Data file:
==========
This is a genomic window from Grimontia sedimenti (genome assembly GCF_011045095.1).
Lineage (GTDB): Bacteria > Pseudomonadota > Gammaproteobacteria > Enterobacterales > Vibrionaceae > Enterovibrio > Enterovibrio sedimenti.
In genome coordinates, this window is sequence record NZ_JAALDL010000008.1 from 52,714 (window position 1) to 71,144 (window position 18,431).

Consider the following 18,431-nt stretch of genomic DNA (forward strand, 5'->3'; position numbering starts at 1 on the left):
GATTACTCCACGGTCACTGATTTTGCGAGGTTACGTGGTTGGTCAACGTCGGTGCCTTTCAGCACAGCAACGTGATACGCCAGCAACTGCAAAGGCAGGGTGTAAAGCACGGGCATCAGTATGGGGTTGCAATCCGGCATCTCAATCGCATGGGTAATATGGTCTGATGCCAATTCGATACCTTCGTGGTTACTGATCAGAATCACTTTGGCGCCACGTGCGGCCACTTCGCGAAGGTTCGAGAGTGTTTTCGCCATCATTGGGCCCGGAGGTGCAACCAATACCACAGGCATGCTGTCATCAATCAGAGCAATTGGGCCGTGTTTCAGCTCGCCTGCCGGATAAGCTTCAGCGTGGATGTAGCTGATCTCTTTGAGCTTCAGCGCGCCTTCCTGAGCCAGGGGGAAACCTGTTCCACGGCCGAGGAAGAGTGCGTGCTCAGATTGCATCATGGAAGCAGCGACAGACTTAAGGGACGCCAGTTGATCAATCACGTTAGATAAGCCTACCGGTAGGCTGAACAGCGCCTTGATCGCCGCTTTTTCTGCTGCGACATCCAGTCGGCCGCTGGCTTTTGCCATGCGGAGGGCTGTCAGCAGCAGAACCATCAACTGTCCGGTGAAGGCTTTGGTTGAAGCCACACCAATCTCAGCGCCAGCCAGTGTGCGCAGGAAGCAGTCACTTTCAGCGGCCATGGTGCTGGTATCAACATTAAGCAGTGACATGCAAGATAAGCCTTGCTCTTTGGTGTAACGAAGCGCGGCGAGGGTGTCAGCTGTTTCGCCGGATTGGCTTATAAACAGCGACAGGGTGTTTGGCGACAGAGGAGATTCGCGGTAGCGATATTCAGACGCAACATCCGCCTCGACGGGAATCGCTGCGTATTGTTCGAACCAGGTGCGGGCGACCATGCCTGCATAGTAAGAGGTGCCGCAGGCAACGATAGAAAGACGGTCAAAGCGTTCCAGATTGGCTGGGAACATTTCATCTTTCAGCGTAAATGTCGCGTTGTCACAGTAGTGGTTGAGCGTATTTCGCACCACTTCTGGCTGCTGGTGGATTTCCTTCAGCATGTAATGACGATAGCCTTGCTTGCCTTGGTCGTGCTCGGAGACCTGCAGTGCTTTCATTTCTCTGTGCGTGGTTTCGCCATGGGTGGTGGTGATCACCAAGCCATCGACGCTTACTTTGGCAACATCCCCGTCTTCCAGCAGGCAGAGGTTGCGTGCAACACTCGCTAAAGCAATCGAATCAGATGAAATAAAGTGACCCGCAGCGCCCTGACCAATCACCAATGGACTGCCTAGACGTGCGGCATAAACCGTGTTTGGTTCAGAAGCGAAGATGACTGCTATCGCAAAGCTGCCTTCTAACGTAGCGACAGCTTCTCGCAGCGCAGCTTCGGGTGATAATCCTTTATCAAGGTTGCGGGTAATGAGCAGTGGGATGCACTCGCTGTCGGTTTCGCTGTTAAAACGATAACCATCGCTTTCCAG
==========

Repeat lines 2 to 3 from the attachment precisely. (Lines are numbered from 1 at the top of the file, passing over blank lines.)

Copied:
Lineage (GTDB): Bacteria > Pseudomonadota > Gammaproteobacteria > Enterobacterales > Vibrionaceae > Enterovibrio > Enterovibrio sedimenti.
In genome coordinates, this window is sequence record NZ_JAALDL010000008.1 from 52,714 (window position 1) to 71,144 (window position 18,431).